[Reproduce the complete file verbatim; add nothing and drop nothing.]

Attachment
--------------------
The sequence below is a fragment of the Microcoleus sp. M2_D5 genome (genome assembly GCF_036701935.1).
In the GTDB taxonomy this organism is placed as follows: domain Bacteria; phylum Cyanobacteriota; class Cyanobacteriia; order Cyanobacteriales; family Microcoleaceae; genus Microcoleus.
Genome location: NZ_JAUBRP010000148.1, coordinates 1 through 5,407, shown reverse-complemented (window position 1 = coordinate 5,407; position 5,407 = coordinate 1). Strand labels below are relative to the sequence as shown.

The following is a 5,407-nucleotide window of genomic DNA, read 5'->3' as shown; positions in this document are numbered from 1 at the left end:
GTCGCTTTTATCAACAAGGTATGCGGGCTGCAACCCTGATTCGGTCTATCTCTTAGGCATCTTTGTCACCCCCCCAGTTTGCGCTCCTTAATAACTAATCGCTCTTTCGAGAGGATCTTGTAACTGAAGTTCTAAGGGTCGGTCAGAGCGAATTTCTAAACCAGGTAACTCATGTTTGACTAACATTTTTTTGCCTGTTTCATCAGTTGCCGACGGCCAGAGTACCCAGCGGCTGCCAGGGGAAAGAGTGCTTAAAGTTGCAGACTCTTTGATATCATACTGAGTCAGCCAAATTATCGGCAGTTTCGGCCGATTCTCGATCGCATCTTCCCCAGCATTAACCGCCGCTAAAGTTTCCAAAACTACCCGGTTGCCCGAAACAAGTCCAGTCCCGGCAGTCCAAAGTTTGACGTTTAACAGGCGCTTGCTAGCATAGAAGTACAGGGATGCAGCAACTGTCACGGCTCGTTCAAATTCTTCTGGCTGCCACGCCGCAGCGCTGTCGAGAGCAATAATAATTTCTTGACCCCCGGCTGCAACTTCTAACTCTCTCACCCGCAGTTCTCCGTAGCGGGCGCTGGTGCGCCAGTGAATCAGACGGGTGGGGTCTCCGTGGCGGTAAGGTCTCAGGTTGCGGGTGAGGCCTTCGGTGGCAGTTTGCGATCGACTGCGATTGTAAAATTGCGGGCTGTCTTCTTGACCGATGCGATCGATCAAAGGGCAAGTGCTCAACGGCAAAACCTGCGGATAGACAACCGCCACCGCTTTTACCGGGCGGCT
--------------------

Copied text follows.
The sequence below is a fragment of the Microcoleus sp. M2_D5 genome (genome assembly GCF_036701935.1).
In the GTDB taxonomy this organism is placed as follows: domain Bacteria; phylum Cyanobacteriota; class Cyanobacteriia; order Cyanobacteriales; family Microcoleaceae; genus Microcoleus.
Genome location: NZ_JAUBRP010000148.1, coordinates 1 through 5,407, shown reverse-complemented (window position 1 = coordinate 5,407; position 5,407 = coordinate 1). Strand labels below are relative to the sequence as shown.

The following is a 5,407-nucleotide window of genomic DNA, read 5'->3' as shown; positions in this document are numbered from 1 at the left end:
GTCGCTTTTATCAACAAGGTATGCGGGCTGCAACCCTGATTCGGTCTATCTCTTAGGCATCTTTGTCACCCCCCCAGTTTGCGCTCCTTAATAACTAATCGCTCTTTCGAGAGGATCTTGTAACTGAAGTTCTAAGGGTCGGTCAGAGCGAATTTCTAAACCAGGTAACTCATGTTTGACTAACATTTTTTTGCCTGTTTCATCAGTTGCCGACGGCCAGAGTACCCAGCGGCTGCCAGGGGAAAGAGTGCTTAAAGTTGCAGACTCTTTGATATCATACTGAGTCAGCCAAATTATCGGCAGTTTCGGCCGATTCTCGATCGCATCTTCCCCAGCATTAACCGCCGCTAAAGTTTCCAAAACTACCCGGTTGCCCGAAACAAGTCCAGTCCCGGCAGTCCAAAGTTTGACGTTTAACAGGCGCTTGCTAGCATAGAAGTACAGGGATGCAGCAACTGTCACGGCTCGTTCAAATTCTTCTGGCTGCCACGCCGCAGCGCTGTCGAGAGCAATAATAATTTCTTGACCCCCGGCTGCAACTTCTAACTCTCTCACCCGCAGTTCTCCGTAGCGGGCGCTGGTGCGCCAGTGAATCAGACGGGTGGGGTCTCCGTGGCGGTAAGGTCTCAGGTTGCGGGTGAGGCCTTCGGTGGCAGTTTGCGATCGACTGCGATTGTAAAATTGCGGGCTGTCTTCTTGACCGATGCGATCGATCAAAGGGCAAGTGCTCAACGGCAAAACCTGCGGATAGACAACCGCCACCGCTTTTACCGGGCGGCT